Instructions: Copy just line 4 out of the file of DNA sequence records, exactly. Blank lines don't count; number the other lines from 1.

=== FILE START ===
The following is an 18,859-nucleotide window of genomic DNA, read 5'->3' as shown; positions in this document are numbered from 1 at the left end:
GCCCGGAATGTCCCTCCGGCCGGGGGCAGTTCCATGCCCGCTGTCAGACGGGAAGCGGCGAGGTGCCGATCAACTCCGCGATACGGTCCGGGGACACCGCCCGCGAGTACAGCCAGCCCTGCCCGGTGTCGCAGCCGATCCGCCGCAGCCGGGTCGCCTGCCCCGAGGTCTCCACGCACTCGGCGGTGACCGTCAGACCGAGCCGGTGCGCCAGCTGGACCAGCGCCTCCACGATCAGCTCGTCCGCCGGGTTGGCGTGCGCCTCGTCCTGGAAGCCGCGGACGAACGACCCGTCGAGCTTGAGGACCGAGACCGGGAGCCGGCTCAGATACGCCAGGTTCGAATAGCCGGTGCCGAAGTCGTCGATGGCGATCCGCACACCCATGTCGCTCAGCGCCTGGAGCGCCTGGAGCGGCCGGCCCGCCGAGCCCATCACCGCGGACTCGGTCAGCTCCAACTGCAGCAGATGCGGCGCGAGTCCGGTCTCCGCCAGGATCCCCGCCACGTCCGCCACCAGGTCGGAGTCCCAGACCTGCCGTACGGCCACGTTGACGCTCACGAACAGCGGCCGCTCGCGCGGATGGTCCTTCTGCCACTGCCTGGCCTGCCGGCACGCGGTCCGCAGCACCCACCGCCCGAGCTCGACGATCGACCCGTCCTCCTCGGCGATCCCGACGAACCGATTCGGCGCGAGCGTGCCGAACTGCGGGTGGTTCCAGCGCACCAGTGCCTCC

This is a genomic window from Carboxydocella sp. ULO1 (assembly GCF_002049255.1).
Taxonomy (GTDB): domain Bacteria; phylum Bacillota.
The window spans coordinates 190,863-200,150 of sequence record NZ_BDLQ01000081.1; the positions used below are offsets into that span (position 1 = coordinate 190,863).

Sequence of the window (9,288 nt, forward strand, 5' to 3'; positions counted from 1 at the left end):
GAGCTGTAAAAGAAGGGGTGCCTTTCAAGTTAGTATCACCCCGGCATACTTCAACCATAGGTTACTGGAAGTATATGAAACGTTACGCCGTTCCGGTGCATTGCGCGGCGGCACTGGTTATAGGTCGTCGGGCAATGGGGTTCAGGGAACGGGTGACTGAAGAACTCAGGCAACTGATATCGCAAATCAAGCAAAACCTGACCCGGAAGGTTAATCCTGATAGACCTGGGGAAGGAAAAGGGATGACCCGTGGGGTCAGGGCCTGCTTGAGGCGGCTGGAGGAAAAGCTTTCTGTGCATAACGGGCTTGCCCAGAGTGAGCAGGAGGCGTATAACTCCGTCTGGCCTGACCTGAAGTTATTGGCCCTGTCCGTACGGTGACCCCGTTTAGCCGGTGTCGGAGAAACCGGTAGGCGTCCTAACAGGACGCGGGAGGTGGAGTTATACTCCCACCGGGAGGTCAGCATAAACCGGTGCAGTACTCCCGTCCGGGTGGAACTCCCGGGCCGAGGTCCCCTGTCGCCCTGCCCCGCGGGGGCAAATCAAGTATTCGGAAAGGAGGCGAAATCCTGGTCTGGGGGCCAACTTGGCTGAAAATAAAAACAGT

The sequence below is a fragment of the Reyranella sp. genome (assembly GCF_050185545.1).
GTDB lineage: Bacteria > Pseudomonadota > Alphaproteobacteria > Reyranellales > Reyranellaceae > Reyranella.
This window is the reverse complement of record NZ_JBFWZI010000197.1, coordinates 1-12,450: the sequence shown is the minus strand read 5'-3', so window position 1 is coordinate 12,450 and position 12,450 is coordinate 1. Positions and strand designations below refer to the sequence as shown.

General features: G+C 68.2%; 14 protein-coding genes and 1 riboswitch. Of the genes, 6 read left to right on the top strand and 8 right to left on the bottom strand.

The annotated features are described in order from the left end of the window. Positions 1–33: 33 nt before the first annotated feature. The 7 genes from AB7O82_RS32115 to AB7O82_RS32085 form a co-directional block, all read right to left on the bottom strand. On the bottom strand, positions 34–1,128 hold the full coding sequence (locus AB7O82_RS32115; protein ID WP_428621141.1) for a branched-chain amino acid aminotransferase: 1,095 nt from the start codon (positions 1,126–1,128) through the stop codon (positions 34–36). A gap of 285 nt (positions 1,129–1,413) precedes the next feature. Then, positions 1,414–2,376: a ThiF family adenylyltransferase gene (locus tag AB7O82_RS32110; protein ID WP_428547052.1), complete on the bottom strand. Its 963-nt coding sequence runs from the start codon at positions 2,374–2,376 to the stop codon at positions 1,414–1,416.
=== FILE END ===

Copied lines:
Taxonomy (GTDB): domain Bacteria; phylum Bacillota.